Struggling public schools and districts need our investment, not F’s

Stock image from Pixabay.

Ohio Gov. Mike DeWine signaled recently that he is open to changing the A-F report card system for public schools and districts in our state.

With state Reps. John Patterson, D-Jefferson, and Robert Cupp, R-Lima, continuing to work toward a constitutional funding model for Ohio’s public schools, now is a good time to reevaluate the report cards system.

Ohio has used onerous standardized testing and report cards to evaluate schools and districts for years, and our school funding model was first declared unconstitutional more than 22 years ago, in 1997.

While school performance and accountability is important, that’s not the purpose of testing. Testing is supposed to be one of many tools teachers use to evaluate their students.

Giving schools and districts F’s doesn’t improve performance. Investing in them does.

Ohio’s report card system has led to a variety of negative consequences, including already-struggling districts losing money and resources, which only furthers their struggles. It also seems to have some fundamental flaws. For instance, recently only four out of 604 school districts in Ohio received straight A’s, according to a release Monday from the Ohio Department of Education.

The department even devotes 32 pages to outlining how the grading system works in a guide on its website. If a system is so arcane as to require a 32-page explanation, something seems wrong.

For a brief period under former Gov. Ted Strickland, Ohio turned to an evidence-based model for public education. Using extensive research and input from Ohio educators gathered during listening tours, the evidence-based model sought to officially implement best practices into Ohio’s public education system.

After former Gov. John Kasich beat Strickland in 2010 and took over as governor, he fulfilled his campaign promise to scuttle the evidence-based model. Ten years later, Ohio still waits on a constitutional school funding model, with Cupp-Patterson our next, best hope.

In the meantime, Ohio’s seen one charter school boondoggle after another, with Ohio taxpayers ripped off by at least $137 million and nearly 12,000 Ohio schoolchildren and their families left in the lurch when Bill Lager’s ECOT scheme crashed and burned last year.

Sadly, American public education was marked as a $500 billion a year opportunity for profiteering some time ago.

In 2011, News Corporation’s Rupert Murdoch suddenly took an interest in public education’s poverty achievement gap. Had the Grinch’s heart grown three sizes that day? No, his eyes did, with big, bulging dollar signs. As Mother Jones reported, Murdoch “said that he sees the American education sector as a $500 billion market that’s largely been untapped by companies like his.”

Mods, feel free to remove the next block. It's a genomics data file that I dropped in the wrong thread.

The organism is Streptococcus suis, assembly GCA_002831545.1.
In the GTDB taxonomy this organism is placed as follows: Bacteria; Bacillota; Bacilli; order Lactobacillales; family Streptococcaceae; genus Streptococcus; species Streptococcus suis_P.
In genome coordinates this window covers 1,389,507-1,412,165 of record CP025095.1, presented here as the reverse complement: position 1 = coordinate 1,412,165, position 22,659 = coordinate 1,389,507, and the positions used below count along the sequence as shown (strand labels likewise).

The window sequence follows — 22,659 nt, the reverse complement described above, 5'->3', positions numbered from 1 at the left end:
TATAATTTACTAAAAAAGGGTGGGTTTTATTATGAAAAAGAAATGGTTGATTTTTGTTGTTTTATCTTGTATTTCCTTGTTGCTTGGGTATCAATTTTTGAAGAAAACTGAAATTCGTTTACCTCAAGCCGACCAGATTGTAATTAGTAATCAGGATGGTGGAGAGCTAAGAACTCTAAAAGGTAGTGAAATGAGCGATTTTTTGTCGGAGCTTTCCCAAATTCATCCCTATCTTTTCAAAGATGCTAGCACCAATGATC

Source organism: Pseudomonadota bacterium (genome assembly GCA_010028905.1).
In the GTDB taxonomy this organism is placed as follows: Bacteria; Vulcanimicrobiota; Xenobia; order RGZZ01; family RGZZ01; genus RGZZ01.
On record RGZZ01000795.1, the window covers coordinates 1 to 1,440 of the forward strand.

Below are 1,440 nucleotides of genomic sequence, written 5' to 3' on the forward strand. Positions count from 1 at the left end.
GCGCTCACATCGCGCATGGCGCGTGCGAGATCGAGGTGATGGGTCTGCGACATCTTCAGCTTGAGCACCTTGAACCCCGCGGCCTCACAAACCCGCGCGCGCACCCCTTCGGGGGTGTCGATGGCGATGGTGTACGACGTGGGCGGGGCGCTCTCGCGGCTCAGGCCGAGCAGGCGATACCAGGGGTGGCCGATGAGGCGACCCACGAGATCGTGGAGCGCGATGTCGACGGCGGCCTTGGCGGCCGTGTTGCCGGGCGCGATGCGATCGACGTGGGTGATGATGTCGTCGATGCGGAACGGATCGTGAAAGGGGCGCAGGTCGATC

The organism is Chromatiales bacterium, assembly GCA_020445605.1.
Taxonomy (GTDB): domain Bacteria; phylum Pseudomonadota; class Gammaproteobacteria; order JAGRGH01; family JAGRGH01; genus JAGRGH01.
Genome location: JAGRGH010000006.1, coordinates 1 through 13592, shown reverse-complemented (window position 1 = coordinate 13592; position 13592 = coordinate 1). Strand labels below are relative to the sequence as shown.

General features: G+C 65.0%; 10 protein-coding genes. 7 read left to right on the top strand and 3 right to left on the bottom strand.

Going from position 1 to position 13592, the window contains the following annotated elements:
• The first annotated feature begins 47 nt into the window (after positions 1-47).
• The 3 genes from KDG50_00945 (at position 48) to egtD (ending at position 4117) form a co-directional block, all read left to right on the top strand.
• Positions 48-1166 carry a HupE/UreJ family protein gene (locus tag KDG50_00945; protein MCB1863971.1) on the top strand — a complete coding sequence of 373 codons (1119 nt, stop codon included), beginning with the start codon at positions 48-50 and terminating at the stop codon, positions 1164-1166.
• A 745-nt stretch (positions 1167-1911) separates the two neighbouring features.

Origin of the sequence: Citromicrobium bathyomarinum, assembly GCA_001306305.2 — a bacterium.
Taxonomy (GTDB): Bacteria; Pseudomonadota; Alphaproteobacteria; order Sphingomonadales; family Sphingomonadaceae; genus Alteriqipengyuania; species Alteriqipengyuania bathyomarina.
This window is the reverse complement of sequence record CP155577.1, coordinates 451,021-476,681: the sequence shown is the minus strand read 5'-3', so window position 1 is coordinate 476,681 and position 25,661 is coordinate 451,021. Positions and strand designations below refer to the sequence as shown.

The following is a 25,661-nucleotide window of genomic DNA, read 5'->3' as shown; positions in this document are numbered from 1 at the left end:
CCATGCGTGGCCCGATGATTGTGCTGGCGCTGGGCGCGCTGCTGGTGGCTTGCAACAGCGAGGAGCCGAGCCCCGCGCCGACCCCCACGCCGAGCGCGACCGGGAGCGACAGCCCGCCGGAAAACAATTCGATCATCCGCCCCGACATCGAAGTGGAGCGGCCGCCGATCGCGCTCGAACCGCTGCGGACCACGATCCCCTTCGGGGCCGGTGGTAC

Public education is not a playground of profiteering for hucksters like Bill Lager. Public education is our past and it is our future.

When I was in fifth grade, my public school teacher read us Edgar Allan Poe and Huckleberry Finn out loud. We learned wood-carving and created our own self-sustaining ecosystems in 2-liter bottles. These are some of the most memorable lessons of my primary education, and today they would be impossible.

Public schoolteachers are so busy teaching to mandatory tests and attempting to meet arbitrary standards that they never have the time for this type of creativity in the classroom. Administrators are so busy meeting evaluation requirements they lose time they could rather spend shaping a thriving school community.

The biggest achievement gap in American education is directly tied to poverty. 

We have ample empirical evidence to prove that the way to address the poverty achievement gap is through best practices: early childhood education; a well-rounded school experience including culture, sports, and the arts; extra-curricular activities that give students a sense of purpose; community-minded and community-building schools; cooperative learning. But initiatives like these are the very things money-strapped districts are forced to cut first.

It would seem obvious that the act of educating is an art. It demands creativity, compassion, inspiration, personalization and dedication. It is meant to stimulate a desire in students to be a lifelong learner, a capacity for critical thinking and a reverence for the power of knowledge.

But in Ohio, we are losing our opportunities for these things. The joy of education has been stolen, not only from the students, but also from the teachers.

Public education is not failing. We are failing to appropriately invest in public education. We need to dedicate ourselves to a positive vision of the wonderful resource our school districts can be when we invest in them, when we support them, when we encourage them to be creative and when we give them the opportunity to thrive.